Press Releases

DATE2022.02.10 #Press Releases

Why were the bumps in the first universe created symmetrically?

Disclaimer: machine translated by DeepL which may contain errors.

Jason Christiano, First Year Ph.D. Student, Department of Physics

Junichi Yokoyama, Professor, Research Center for the Early Universe

Key points of the presentation

  • Inflation in the Early Universe (Note 1 ) Theoretically showed that the density bumps created during expansion must be symmetric with the same amount of convex and concave parts with high precision.
  • Density Fluctuation (Note 2) We analyzed the formation of density fluctuations based on quantum field theory and found that unless the distribution of convexities and concavities is symmetric with high precision, the amplitude of the fluctuations deviates significantly from the observation.
  • This result provides a clue to identify the origin of inflation.

Summary of Presentation

While our universe is globally uniformly isotropic, there exist structures of various scales such as stars, galaxies, and galaxy clusters. This is explained by the idea that a large uniformly isotropic space was realized by a rapid expansion called inflation, which occurred immediately after the birth of the universe, and that convexities and concavities, which became the seeds of structures, were generated based on quantum fluctuations in the vacuum of the elementary particle field (Note 3) that caused the inflation. The bumps, which are only 1/100,000 of a millionth of a degree, have been observed as temperature fluctuations in the cosmic microwave background radiation (Note 4), which represents a trace of this process. Due to the symmetry of the vacuum, quantum fluctuations produce the same amount of both convexity and concavity, so if we can observe the discrepancy between the two, we can measure the interaction of the inflated fields, which cannot be revealed by ground-based accelerator experiments. Applying quantum field theory to cosmology, Jason Christiano, a graduate student in the Department of Physics at the Graduate School of Science, The University of Tokyo, and Professor Junichi Yokoyama of the Research Center for the Early Universe, have shown that these interaction terms not only produce a discrepancy in the distribution numbers of both convex and concave, but also shift the theoretical values of the amplitudes of the convex and concave by In order for the theory to reproduce observations, the distribution of the convexo-concave must be symmetric, and the field interaction of the inflated subatomic particles must be less than about one-tenthof the limit obtained by current observations. The results of this study are as follows.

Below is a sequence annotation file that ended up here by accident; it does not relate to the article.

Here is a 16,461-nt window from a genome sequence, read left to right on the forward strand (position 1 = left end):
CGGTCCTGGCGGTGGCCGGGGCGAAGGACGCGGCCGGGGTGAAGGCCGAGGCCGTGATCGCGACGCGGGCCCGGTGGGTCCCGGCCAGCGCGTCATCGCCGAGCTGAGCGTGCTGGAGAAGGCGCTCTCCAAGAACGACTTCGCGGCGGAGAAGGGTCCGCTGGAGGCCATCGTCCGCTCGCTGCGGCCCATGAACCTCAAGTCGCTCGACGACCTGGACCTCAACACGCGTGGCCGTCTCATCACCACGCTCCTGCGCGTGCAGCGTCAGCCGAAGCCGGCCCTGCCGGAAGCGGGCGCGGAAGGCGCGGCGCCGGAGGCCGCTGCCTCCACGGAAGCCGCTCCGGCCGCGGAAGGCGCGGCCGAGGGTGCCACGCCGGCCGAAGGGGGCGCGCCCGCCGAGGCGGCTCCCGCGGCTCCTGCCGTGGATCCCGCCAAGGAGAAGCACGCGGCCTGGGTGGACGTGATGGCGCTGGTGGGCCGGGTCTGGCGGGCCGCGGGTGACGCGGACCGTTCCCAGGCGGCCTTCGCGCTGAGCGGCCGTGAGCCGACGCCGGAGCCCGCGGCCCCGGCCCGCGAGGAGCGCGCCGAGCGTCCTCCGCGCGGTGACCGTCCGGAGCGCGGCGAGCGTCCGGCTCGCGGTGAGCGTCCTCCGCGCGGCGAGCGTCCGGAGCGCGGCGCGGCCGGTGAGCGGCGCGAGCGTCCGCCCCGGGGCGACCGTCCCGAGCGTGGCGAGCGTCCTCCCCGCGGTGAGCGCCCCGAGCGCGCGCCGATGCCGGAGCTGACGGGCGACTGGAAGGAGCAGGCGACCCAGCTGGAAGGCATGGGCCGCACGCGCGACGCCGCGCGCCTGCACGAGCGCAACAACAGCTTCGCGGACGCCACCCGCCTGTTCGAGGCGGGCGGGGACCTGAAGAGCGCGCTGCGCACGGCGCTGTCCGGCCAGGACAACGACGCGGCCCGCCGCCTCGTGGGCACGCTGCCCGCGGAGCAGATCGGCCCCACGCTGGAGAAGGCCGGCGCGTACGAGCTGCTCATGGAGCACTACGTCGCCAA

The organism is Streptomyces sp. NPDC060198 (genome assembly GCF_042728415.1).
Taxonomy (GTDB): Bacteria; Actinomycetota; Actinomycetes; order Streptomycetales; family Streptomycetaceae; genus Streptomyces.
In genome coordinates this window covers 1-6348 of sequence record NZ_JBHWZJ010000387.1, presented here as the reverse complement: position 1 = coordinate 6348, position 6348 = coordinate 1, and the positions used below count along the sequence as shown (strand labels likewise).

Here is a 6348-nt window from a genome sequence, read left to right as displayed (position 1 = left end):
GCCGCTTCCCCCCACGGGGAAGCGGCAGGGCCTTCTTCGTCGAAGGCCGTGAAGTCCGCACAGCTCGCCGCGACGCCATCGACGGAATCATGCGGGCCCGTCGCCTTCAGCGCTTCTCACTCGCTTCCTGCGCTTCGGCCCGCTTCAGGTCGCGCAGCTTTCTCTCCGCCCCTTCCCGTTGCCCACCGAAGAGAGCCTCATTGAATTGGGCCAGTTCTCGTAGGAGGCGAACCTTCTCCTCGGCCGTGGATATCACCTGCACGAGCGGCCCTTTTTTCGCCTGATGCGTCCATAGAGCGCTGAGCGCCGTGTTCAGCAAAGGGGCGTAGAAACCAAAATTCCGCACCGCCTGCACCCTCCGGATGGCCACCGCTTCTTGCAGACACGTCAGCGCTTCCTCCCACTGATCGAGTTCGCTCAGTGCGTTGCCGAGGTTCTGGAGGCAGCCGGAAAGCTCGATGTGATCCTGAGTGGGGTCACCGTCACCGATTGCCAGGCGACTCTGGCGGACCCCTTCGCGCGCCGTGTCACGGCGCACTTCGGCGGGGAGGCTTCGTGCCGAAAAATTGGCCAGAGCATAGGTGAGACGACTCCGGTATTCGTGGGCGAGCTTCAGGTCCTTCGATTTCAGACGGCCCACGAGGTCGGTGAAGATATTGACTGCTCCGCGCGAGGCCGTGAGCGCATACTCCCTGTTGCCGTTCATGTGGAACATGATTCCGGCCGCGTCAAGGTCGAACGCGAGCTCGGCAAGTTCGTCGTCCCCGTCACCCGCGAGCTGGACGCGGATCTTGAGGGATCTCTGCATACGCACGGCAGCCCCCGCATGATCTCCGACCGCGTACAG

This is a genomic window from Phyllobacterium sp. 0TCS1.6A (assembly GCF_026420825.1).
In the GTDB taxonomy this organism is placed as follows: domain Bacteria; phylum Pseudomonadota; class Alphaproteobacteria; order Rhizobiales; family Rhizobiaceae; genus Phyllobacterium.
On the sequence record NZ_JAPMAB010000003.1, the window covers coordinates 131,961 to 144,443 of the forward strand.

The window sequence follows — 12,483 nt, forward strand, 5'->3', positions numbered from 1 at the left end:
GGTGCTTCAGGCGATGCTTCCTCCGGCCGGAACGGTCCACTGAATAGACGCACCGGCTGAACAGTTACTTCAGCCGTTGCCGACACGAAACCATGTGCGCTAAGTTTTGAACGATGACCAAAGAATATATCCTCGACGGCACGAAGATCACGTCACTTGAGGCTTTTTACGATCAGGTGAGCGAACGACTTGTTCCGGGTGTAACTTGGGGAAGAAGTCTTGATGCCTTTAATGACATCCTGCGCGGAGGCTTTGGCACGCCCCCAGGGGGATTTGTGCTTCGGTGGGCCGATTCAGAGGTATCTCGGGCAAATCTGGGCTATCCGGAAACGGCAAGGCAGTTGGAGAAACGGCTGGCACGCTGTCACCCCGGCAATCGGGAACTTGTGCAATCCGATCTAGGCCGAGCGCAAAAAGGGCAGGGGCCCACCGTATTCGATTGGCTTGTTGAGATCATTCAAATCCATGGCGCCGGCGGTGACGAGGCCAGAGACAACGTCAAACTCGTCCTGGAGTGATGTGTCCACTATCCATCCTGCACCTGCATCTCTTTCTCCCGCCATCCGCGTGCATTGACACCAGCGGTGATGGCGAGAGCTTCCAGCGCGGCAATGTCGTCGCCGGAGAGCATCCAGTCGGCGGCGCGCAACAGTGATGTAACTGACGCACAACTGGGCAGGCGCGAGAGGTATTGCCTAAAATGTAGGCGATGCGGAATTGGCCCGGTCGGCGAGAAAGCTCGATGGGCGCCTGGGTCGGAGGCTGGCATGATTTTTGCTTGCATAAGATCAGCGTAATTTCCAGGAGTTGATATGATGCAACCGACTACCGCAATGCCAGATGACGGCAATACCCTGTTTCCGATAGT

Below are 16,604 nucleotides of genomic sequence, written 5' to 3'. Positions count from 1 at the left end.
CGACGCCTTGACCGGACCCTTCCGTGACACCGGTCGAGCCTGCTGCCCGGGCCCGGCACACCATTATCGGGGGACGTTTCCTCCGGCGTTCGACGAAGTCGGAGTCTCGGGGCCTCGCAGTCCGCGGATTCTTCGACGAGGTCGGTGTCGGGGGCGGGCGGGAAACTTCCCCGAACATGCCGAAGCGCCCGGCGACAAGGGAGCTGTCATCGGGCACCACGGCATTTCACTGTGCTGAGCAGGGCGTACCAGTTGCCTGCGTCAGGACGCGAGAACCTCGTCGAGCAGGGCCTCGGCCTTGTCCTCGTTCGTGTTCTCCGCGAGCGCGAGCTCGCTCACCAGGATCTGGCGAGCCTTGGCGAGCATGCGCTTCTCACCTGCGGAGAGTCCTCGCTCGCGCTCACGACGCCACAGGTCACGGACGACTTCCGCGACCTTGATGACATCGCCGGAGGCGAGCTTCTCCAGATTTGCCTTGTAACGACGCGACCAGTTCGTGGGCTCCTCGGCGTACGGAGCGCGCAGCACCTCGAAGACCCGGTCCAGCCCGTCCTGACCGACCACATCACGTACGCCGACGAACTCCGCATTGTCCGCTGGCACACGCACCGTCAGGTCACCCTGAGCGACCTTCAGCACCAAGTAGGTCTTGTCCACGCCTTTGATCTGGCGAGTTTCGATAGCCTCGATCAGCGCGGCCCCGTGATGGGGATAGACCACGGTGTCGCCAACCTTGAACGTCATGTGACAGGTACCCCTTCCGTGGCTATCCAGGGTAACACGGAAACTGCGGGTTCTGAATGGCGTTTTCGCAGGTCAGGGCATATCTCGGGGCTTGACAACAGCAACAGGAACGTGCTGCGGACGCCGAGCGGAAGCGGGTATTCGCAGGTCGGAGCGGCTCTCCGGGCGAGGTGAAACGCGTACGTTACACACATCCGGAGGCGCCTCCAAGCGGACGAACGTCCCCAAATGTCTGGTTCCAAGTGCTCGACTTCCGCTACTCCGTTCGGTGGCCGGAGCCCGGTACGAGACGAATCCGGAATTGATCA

When we look at the night sky with the naked eye, we see many stars, and when we look through a telescope, we observe many galaxies and galaxy clusters. On the other hand, when we look at the universe as a whole, we see a vast expanse of uniform space extending over tens of billions of light years. This property of the universe is explained by the fact that the universe underwent an explosive and rapid expansion called inflation prior to the Big Bang (Note 5).

While inflation greatly expands the universe to achieve uniform space, it occurs when the universe was much smaller than a hydrogen atom, so quantum effects at work in the microscopic world play an important role.

Inflation of the universe is thought to be caused by the energy of some field called the "infraton (Note 6 )" that uniformly fills space. The ultimate goal of research on inflationary cosmology is to clarify the nature of this field in the context of particle physics. The universe would have been essentially in a vacuum because all other matter would have been completely diluted by the rapid expansion of the universe during inflation. If we develop the quantum theory of the inflaton in such a rapidly expanding universe, we find that as the universe expands, the inflaton's convexities and concavoconcavoconcavoconcavoconcavoconcavoconcavoconcavoconcave one after another. As a property of fluctuations around the vacuum, convex and concave regions of various heights (amplitudes) always appear with the same frequency, and their distribution follows a normal distribution (Gaussian distribution). The normal distribution is also the distribution used to calculate deviation values in mock examinations, where areas higher and lower than the mean appear with the same frequency, maintaining a uniform vacuum as the mean. However, some of the inflaton's convexities and concavities change as a result of interactions, either breaking up or merging, resulting in a discrepancy between the frequencies of convex and concave regions. The degree of this discrepancy is determined by the strength of the interaction of the inflaton as an elementary particle, so if we can observe the number and height (amplitude) of the concavities and convexities, we can gain significant insight into high-energy particle physics that cannot be obtained from accelerator experiments. (Figure 1).

Figure 1: Conceptual diagram of density fluctuation production, which is the seed of galaxies and galaxy clusters in the inflationary universe. Quantum fluctuations produce an equal number of convex and concave regions, but strong inflaton interactions cause a misalignment between the two. However, it has now been discovered that these interactions also significantly change the amplitude of density fluctuations, imposing a limit on the strength of the interactions that is 10 times stronger than before.

The bumps created in this way are then stretched by subsequent inflation, so that the universe is eventually filled with bumps of various sizes. The bumps are only about 1/100,000th of the average energy, so the fluctuations are very slight, about the size of a 1 mm high ripple in an ocean 100 meters deep. Even such a slight convexity and concavity has a stronger gravity in the densely convex region than in the concave region, which attracts more and more matter around it, eventually developing into cosmic structures such as stars and galaxies.